# plot.ppp

##### plot a Spatial Point Pattern

Plot a two-dimensional spatial point pattern

##### Usage

```
## S3 method for class 'ppp':
plot(x, main, \dots, chars=NULL, cols=NULL,
use.marks=TRUE, add=FALSE, maxsize=NULL, markscale=NULL)
```

##### Arguments

- x
- The spatial point pattern to be plotted.
An object of class
`"ppp"`

, or data which can be converted into this format by`as.ppp()`

. - main
- text to be displayed as a title above the plot.
- ...
- extra arguments that will be passed to the plotting functions
`plot.default`

,`points`

and/or`symbols`

- chars
- plotting character(s) used to plot points.
- cols
- the colour(s) used to plot points.
- use.marks
- logical flag; if
`TRUE`

, plot points using a different plotting symbol for each mark; if`FALSE`

, only the locations of the points will be plotted, using`points()`

. - add
- logical flag; if
`TRUE`

, just the points are plotted, over the existing plot. A new plot is not created, and the window is not plotted. - maxsize
- maximum size of the circles/squares plotted
when
`x`

is a marked point pattern with numerical marks. Incompatible with`markscale`

. - markscale
- physical scale factor determining the sizes of the
circles/squares plotted when
`x`

is a marked point pattern with numerical marks. Incompatible with`maxsize`

.

##### Details

This is the `plot`

method for
point pattern datasets (of class `"ppp"`

, see `ppp.object`

).

First the observation window `x$window`

is plotted.
Then the points themselves are plotted,
in a fashion that depends on their marks,
as follows.
[object Object],[object Object],[object Object],[object Object]

Plotting of the window `x$window`

is performed by
`plot.owin`

. This plot may be modified
through the `...`

arguments. In particular the
extra argument `border`

determines
the colour of the window.

Plotting of the points themselves is performed
by the function `points`

, except for the case of
continuous marks, where it is performed by `symbols`

.
Their plotting behaviour may be modified through the `...`

arguments.

The argument `chars`

determines the plotting character
or characters used to display the points (in all cases except
for the case of continuous marks). For an unmarked point pattern,
this should be a single integer or character determining a
plotting character (see `par("pch")`

).
For a multitype point pattern, `chars`

should be a vector
of integers or characters, of the same length
as `levels(x$marks)`

, and then the $i$th level or type
will be plotted using character `chars[i]`

.

If `chars`

is absent, but there is an extra argument
`pch`

, then this will determine the plotting character for
all points.
The argument `cols`

determines the colour or colours used to
display the points. For an unmarked point pattern, or a
marked point pattern with continuous marks, this should be a character string
determining a colour. For a multitype point pattern, `cols`

should be a character vector, of the same length
as `levels(x$marks)`

. The $i$th level or type will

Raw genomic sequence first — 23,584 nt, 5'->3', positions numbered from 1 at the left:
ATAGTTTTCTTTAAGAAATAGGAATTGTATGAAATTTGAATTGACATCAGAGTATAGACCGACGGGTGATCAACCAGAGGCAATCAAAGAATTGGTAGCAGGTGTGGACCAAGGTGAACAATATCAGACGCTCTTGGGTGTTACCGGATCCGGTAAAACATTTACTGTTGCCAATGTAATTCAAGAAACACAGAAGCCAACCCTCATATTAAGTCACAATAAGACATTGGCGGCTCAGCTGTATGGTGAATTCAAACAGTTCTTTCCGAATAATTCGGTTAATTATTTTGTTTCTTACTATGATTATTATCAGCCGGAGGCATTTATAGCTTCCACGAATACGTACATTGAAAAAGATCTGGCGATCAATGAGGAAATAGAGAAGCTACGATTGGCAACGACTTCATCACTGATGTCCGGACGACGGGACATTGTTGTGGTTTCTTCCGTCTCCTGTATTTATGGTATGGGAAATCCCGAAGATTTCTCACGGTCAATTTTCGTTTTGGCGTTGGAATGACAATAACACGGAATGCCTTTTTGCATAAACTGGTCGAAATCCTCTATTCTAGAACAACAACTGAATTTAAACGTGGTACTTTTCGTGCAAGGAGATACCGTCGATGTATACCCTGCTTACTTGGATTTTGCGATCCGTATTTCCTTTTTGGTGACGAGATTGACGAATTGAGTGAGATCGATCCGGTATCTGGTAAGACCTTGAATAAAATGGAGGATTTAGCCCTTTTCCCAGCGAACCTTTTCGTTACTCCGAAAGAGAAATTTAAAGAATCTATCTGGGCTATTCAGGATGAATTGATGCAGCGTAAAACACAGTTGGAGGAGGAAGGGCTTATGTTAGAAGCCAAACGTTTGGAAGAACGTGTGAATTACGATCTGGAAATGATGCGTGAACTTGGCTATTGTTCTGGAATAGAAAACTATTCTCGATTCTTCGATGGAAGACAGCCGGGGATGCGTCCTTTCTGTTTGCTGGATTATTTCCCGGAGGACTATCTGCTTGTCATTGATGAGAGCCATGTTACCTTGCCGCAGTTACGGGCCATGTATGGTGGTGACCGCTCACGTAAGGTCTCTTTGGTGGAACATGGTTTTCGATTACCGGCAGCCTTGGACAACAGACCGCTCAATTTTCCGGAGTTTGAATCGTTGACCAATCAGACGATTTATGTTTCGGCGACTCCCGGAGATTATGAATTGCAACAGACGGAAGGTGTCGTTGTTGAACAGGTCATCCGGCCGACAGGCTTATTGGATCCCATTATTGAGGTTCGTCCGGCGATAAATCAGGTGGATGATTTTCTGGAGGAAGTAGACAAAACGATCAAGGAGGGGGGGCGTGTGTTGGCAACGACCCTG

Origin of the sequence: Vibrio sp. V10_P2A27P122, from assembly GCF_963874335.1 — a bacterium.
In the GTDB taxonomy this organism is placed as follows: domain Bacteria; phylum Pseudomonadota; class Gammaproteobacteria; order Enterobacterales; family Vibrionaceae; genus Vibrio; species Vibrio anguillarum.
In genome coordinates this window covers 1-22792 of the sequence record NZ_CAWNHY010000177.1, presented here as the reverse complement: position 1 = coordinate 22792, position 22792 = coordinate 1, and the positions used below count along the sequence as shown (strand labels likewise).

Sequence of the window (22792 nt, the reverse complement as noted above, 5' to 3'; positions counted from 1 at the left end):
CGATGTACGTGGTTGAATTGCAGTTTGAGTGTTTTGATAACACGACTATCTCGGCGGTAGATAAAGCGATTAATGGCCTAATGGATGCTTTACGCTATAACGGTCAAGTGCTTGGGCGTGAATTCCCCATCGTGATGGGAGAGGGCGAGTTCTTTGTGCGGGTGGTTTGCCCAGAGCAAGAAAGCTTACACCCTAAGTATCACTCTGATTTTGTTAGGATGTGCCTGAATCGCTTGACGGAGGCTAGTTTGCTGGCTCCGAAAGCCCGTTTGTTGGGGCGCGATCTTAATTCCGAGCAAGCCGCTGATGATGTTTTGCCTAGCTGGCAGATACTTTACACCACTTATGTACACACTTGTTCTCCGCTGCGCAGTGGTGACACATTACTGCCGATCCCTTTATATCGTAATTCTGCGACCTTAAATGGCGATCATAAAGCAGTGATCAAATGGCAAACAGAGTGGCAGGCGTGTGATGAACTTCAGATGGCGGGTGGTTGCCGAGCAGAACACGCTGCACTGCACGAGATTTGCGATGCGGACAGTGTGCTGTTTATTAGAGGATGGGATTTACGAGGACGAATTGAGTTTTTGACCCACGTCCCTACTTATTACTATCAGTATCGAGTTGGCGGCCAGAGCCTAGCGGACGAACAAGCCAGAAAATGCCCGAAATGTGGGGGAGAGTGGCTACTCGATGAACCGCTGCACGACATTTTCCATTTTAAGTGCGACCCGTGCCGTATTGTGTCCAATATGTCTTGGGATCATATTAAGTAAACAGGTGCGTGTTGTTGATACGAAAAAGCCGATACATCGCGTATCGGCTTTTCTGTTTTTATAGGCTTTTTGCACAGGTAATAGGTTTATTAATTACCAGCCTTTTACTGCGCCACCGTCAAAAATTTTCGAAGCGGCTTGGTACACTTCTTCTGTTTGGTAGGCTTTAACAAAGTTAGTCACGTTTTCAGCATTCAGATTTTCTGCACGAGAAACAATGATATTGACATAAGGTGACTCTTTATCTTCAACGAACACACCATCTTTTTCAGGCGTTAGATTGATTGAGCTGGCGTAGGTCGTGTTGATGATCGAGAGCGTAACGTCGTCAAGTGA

be plotted using colour `cols[i]`

.

If `cols`

is absent, the colour used to plot *all* the
points may be determined by the extra argument `fg`

(for multitype point patterns) or the extra argument `col`

(for all other cases). Note that `col`

will also reset the
colour of the window.

The arguments `maxsize`

and `markscale`

incompatible. They control the physical size of the circles and
squares which represent the marks in a point pattern with continuous
marks. If `markscale`

is given, then a mark value of `m`

is plotted as a circle of radius `m * markscale`

(if `m`

is positive) or a square of side `abs(m) * markscale`

(if `m`

is negative). If `maxsize`

is given, then the
largest mark in absolute value, `mmax=max(abs(x$marks))`

,
will be scaled to have physical size `maxsize`

.

The user can set the default values of these plotting parameters
using `spatstat.options("par.points")`

.
To zoom in (to view only a subset of the point pattern at higher
magnification), use the graphical arguments
`xlim`

and `ylim`

to specify the rectangular field of view.

The value returned by this plot function can be used to make a suitable legend, as shown in the examples.

##### Value

`NULL`

, or a vector giving the correspondence between mark values and plotting characters.

##### See Also

##### Examples

```
data(cells)
plot(cells)
plot(cells, pch=16)
# make the plotting symbols larger (for publication at reduced scale)
plot(cells, cex=2)
# set it in spatstat.options
oldopt <- spatstat.options(par.points=list(cex=2))
plot(cells)
spatstat.options(oldopt)
# multitype
data(lansing)
plot(lansing)
# marked by a real number
data(longleaf)
plot(longleaf)
# just plot the points
plot(longleaf, use.marks=FALSE)
plot(unmark(longleaf)) # equivalent
# controlling COLOURS of points
plot(cells, cols="blue")
plot(lansing, cols=c("black", "yellow", "green",
"blue","red","pink"))
plot(longleaf, fg="blue")
# make window purple
plot(lansing, border="purple")
# make everything purple
plot(lansing, border="purple", cols="purple", col.main="purple")
# controlling PLOT CHARACTERS
plot(lansing, chars = 11:16)
plot(lansing, chars = c("o","h","m",".","o","o"))
# controlling MARK SCALE
plot(longleaf, markscale=0.1)
# draw circles of DIAMETER equal to nearest neighbour distance
plot(cells %mark% nndist(cells), markscale=1/2)
# making the legend
data(amacrine)
v <- plot(amacrine)
legend(0.2, 1.2, pch=v, legend=names(v))
```

*Documentation reproduced from package spatstat, version 1.16-1, License: GPL (>= 2)*